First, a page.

Lifestyles of the rich and frugal: Investable asset database uncovers secrets
If you’ve ever read Michael Wolff’s 1987 novel “The Bonfire of the Vanities,” you may recall a section in which the protagonist describes how it is possible to earn a healthy $980,000 and still live paycheck to paycheck.
At the other end of that spectrum are the lifestyles described in “The Millionaire Next Door” which depicts frugal millionaires who analyze the price per pound of cars in the search for value.
For brokerage houses looking for new clients, telling one from the other is the difference between wasted time and smart targeting. But that can be quite difficult. Frugal millionaires might work blue collar jobs, live in modest neighborhoods, and drive used cars. At the other end of the spectrum are those who display all the trappings of wealth and success by wearing name brand clothes, living in the toniest zip codes, and driving luxury vehicles, yet fret about their ability to retire.
The relationship between reporting a high income on a W-2 and having assets to invest is not as strong as you might believe. The data for people who own businesses is better, but not much. We’ve come to that conclusion based on our calculation of investable assets, analyzed at the zip +4 level in the U.S., which on average is only three to four households.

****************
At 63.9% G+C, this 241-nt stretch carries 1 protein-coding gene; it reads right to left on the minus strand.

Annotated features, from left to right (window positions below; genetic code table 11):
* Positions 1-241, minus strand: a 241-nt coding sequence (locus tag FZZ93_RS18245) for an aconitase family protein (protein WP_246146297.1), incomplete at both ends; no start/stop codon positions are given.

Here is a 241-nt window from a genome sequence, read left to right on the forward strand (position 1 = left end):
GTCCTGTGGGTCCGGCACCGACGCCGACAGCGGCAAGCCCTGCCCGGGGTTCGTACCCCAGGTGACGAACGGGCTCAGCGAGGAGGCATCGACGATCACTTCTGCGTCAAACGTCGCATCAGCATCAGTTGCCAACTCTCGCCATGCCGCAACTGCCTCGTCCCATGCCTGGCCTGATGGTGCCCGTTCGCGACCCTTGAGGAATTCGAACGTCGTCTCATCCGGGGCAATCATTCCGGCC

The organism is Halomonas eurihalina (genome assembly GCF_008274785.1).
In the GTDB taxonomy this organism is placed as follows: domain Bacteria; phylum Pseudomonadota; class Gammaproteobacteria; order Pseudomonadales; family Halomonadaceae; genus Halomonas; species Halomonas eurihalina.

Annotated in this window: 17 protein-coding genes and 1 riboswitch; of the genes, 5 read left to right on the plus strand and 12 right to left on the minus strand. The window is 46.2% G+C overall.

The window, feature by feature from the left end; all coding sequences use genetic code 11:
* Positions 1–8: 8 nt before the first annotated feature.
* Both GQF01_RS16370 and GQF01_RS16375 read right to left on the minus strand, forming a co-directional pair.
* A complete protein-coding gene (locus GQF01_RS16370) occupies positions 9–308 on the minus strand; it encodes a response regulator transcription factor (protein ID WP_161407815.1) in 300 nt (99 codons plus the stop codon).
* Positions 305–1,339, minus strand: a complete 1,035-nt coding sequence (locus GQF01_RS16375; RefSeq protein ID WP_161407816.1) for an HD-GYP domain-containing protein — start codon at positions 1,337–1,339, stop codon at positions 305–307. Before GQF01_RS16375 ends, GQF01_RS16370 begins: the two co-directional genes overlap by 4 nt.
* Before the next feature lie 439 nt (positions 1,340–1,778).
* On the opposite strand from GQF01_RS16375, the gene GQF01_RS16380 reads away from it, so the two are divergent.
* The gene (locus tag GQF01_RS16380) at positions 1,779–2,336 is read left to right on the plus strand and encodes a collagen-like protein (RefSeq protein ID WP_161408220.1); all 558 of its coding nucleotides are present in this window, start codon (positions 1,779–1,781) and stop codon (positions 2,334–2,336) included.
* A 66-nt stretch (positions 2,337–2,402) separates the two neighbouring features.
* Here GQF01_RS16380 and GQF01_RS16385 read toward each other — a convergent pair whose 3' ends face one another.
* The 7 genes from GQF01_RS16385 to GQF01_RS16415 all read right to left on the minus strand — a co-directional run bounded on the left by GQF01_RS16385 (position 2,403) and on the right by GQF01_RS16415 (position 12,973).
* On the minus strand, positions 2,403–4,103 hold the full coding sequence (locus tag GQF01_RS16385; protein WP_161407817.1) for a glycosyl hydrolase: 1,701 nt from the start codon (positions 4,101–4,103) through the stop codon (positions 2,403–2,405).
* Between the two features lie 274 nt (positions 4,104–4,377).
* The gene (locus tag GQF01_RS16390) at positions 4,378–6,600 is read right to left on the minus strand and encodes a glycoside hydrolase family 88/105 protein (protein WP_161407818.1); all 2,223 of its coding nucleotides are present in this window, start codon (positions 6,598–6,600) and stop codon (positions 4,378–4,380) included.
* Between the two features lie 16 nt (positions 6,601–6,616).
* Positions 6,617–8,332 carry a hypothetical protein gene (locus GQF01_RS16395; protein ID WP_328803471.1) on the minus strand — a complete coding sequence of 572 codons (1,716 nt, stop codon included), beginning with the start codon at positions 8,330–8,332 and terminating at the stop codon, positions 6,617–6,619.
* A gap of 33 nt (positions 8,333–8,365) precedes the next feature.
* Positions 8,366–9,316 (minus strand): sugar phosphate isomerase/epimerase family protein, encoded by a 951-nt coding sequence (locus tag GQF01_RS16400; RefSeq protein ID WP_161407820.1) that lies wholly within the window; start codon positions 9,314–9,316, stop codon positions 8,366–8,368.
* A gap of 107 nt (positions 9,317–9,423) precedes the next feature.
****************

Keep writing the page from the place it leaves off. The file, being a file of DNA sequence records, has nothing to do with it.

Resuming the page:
To calculate investable assets, we take household interest and dividend data at the zip +4 level culled from our proprietary database. On top of that, we layered in wealth data from U.S. Federal Reserve Bank to create a database of investable assets by household in the U.S.
Our data showed a low correlation between income and investable assets. In general, investable assets rise with income, but not as fast. And there are plenty of people with no significant income who have significant investable assets.
We are able to show that there are less than 250,000 households in the U.S. with investable assets totaling more than $20 million, and that the average for this class of wealthy investor is about $36 million. For perspective, there are about 150 million households in the U.S that pay income taxes.
This information could be used by brokerages or financial asset managers to determine targeting strategies at an extremely granular level. Luxury products dealers might also see interest.
Companies that sell high end goods, like boats or jewelry, might benefit from integrating target data into their app. If the organization knows that person’s address, they likely have a good idea of their ability to purchase, and they can allocate sales staff to attend to them.
What’s more, the data can be scored not just according to who has the ability to make big purchases, but who has the propensity to. Imagine being able to spot that frugal millionaire, the one driving the Honda Civic out of her investment adviser’s parking lot, off to find one that offers better service. Or imagine being able to spot the flashy spender who uses the appearance of wealth to obtain preferential treatment.
With data, all of these things are possible.